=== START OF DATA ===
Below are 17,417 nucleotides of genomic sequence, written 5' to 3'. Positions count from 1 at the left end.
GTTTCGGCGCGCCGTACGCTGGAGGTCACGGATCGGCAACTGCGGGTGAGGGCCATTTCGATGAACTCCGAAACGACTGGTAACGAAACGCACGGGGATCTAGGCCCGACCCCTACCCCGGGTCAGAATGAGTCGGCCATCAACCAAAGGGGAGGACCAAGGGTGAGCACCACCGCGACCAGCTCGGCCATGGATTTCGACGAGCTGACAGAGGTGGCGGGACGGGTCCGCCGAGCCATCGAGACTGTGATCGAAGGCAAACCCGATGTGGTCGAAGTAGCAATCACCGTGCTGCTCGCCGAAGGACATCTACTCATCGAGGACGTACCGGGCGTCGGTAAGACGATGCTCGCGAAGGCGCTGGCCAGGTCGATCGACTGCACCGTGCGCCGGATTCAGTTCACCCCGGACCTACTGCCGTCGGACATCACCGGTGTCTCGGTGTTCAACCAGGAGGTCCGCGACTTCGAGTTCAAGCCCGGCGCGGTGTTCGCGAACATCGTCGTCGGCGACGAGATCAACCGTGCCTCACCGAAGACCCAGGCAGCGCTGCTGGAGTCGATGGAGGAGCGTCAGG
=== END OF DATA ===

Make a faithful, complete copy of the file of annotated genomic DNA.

Below are 17,417 nucleotides of genomic sequence, written 5' to 3'. Positions count from 1 at the left end.
GTTTCGGCGCGCCGTACGCTGGAGGTCACGGATCGGCAACTGCGGGTGAGGGCCATTTCGATGAACTCCGAAACGACTGGTAACGAAACGCACGGGGATCTAGGCCCGACCCCTACCCCGGGTCAGAATGAGTCGGCCATCAACCAAAGGGGAGGACCAAGGGTGAGCACCACCGCGACCAGCTCGGCCATGGATTTCGACGAGCTGACAGAGGTGGCGGGACGGGTCCGCCGAGCCATCGAGACTGTGATCGAAGGCAAACCCGATGTGGTCGAAGTAGCAATCACCGTGCTGCTCGCCGAAGGACATCTACTCATCGAGGACGTACCGGGCGTCGGTAAGACGATGCTCGCGAAGGCGCTGGCCAGGTCGATCGACTGCACCGTGCGCCGGATTCAGTTCACCCCGGACCTACTGCCGTCGGACATCACCGGTGTCTCGGTGTTCAACCAGGAGGTCCGCGACTTCGAGTTCAAGCCCGGCGCGGTGTTCGCGAACATCGTCGTCGGCGACGAGATCAACCGTGCCTCACCGAAGACCCAGGCAGCGCTGCTGGAGTCGATGGAGGAGCGTCAGG